space and it also provides quite a large volume. A large volume enclosure is good for base response.
Since the rear of the speaker enclosure is the curved lower B pillar, (rather than flat sided) this
is also acoustically ideal as this curved shape massively reduces internal sound reflections.
In addition, the curved steel in this part of the truck is very rigid and much less prone to
resonances compared to flat metal panels. The inside of the curved B Pillar was lined with shultz
as this provides panel damping. It is another anti drumming material.
The material chosen for the speaker baffle was 10mm thick ply wood lined with Dynamat Xtreme
It was decided to design a shelf / storage compartment into the top of the speaker unit
Building the complex shape of the baffle took a great deal of time. Carpet was put inside the shelf.
Kenwood KFC-X1730P speakers were chosen. These consisted of a base unit, a tweeter and a crossover
network A 5 channel Kenwood amplifier was also purchased and was fitted under the passenger seat.
Eventually a head end will drive a multimedia sound system but the speakers and amplifier were tested
using a portable CD player. The sound quality was excellent. Transparent clear voice tones, a full
sounding mid range and a very good base response. High levels were possible and there was no resonance.
This was a very successful project.
In a few days time the truck will again be driven to the NEC for the 2011 Footman James Classic car show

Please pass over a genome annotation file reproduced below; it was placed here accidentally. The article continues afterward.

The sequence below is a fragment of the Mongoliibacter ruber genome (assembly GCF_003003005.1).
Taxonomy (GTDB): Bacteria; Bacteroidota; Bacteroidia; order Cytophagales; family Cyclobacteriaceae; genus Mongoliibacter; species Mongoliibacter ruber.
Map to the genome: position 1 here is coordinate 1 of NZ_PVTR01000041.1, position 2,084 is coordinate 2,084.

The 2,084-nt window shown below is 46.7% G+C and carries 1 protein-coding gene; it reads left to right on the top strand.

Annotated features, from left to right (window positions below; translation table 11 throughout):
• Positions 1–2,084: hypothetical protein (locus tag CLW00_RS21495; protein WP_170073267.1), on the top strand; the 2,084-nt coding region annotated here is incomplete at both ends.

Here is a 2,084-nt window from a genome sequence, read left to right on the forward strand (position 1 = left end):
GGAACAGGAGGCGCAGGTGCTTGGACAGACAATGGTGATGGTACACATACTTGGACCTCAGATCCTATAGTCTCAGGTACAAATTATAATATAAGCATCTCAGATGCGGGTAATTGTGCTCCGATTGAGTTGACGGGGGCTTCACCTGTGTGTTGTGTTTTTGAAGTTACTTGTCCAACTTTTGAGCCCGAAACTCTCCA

Preparations and work on the truck continues so watch this space.
Front speakers (April / May 2012) -
Centre radio console (May 2012)-
In 2016 the centre console and radio holder were re-painted.
Click on the banner below to see our new web site.
It is about a new hard tonneau cover (bed lid) for the 1947-53 Chevy truck.
Model - "Zero Impact Ultimate 3100" Tonneau cover. Fit without drill holes in your truck.
You can read about it and you can order it. It is available now.
Click on the banner above.
• A hard tonneau cover. Completely rigid, solid and strong. Folding.
• Zero impact. It can be fitted without drilling any holes in the truck. All paint work protected.
• Does not detract from the appearance of the truck. Enhances the appearance of the truck.
• With the cover removed and just the hardware kit showing it still looks "show quality".
• When the cover is fitted but open it still looks excellent and does not detract in any way from the appearance of the truck.
• The cover can be removed in under five minutes.
• All materials and finishes are of the highest quality.
• There is a choice of hardware support finishes to suit painted or patina trucks.
• A water drainage system is included to prevent water from leaking into the bed.
• Better than original factory quality. Just look at the pictures above.
• The model shown is supported by a mirror polished stainless steel installation kit.
• This tonneau cover is for the - 1947, 1948, 1949, 1950, 1951, 1952, 1953 Chevy truck. Advanced design stepside 3100.